FreakOut Botnet Exploiting Known Vulnerabilities
Written by Karolis Liucveikis on
Researchers at CheckPoint have discovered a new botnet, called FreakOut, that exploits not one but three known software vulnerabilities to infect Linux systems. With TrickBot managing to create enough of a problem that big tech and law enforcement have moved to shut it down, with varying levels of success, a new contender may rise to fill a void. It is early days for FreakOut, and while the malware looks to spread to new devices and drop cryptomining malware if users don’t patch the impacted products more dangerous malware maybe soon to follow.
Researchers discovered an active campaign on January 8, 2021, when they noticed the malicious script being downloaded from hxxp://gxbrowser[.]net. Since then, the researchers observed hundreds of attempts to download the code. The purpose of the attack is to infect machines with vulnerable versions of the popular TerraMaster operating system, the Zend Framework (Laminas Project), or Liferay Portal. While later versions of the malware are being used to drop an XMRig miner, due to the level of control granted to the attackers' other malware strains can be dropped just as easily. As to the vulnerabilities exploited by the attackers, they all have large user bases, have been patched, and have proof-of-concept exploit code easily available online.
CVE-2021-3007 is a bug that affects the popular Zend Framework that provides users with professional PHP packages and boasts over 570 million downloads. The bug itself, if correctly exploited, allows for remote code execution. The second bug, CVE-2020-28188 is a bug that impacts the TerraMaster operating system used in the NAS devices of the same name.
The bug was deemed critical and allows for remote code execution that could result in complete control of the device. Lastly, CVE-2020-7961 impact LifeRay Portal, a popular platform that allows Java developers to build services, user interfaces, custom applications, or to implement ready-made ones. The bug in question impacts the open-source community edition and allows for the execution of arbitrary code.
An important function of any modern botnet will be the ability to spread laterally across a network so that more vulnerable devices can be infected. In simple terms, a botnet is a collection of infected devices used to carry out several scams and cyberattacks. Botnets are used to send out millions of spam emails or emails tailored to phish for credentials. They have also been used to spread some of the world's more prominent ransomware strains and are used to carry out DDoS attacks. Due to their inherent usefulness botnet creators will often rent out their creations to others or partner with other malware gangs to unlock extra revenue sources. The more devices that are under the attackers' control acts as a sales pitch for the creator. One of the favored methods of creating a large botnet is to spread laterally.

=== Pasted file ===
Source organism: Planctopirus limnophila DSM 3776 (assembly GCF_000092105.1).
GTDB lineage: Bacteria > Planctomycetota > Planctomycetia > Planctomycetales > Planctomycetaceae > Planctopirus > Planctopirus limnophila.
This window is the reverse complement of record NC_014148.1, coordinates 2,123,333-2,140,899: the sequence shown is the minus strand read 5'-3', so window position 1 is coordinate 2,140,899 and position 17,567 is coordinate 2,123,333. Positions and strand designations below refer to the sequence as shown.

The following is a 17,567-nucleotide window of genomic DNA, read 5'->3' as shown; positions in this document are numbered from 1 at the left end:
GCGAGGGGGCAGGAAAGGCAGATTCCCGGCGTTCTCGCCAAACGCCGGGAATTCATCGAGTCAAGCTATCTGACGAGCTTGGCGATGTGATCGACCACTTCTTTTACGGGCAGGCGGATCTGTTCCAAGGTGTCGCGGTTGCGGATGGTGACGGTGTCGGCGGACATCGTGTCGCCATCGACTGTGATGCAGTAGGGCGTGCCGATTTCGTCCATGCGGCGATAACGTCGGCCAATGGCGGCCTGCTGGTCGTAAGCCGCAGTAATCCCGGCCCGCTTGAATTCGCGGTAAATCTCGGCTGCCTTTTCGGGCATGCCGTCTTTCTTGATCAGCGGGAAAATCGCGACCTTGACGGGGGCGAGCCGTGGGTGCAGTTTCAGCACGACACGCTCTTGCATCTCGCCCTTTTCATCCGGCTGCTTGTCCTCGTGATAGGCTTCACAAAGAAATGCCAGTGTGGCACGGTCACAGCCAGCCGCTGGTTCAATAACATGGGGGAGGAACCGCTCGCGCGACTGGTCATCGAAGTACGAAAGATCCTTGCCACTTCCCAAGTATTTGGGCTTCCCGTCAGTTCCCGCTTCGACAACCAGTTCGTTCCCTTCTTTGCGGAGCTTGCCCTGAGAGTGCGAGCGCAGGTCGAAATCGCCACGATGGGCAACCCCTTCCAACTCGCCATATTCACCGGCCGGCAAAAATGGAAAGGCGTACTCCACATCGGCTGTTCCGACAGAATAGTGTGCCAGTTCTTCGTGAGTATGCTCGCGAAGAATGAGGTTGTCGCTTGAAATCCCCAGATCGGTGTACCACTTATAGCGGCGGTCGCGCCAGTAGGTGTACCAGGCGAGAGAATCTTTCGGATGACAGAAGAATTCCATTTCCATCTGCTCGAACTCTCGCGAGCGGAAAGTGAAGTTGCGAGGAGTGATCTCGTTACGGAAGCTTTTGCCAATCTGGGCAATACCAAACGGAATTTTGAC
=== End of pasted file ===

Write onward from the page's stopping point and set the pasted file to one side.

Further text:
FreakOut does this by first infecting a Linux machine using one or a combination of the above-mentioned vulnerabilities then a Python script is run. The script is written in Python 2, which reached end of life status towards the end of 2020. Researchers believe that using Python 2, the attackers are assuming that the malware will target systems that are out of date, still, have Python 2 installed, and likely never patched any of the vulnerabilities targeted by the malware. The malware will then look for other vulnerable machines connected to the network then spread to those and begin the infection routine once again. Once the Python script is initialized the malware will drop the crypto miner and begin communications with the attacker’s command-and-control server. Check Point provided a comprehensive list of all the malware's capabilities, which include:
- Port Scanning utility
Collecting system fingerprint
Includes the device address (MAC, IP), and memory information. These are used in different functions of the code for different checks
TerraMaster TOS version of the system
- Creating and sending packets
ARP poisoning for Man-in-the-Middle attacks.
Supports UDP and TCP packets, but also application layer protocols such as HTTP, DNS, SSDP, and SNMP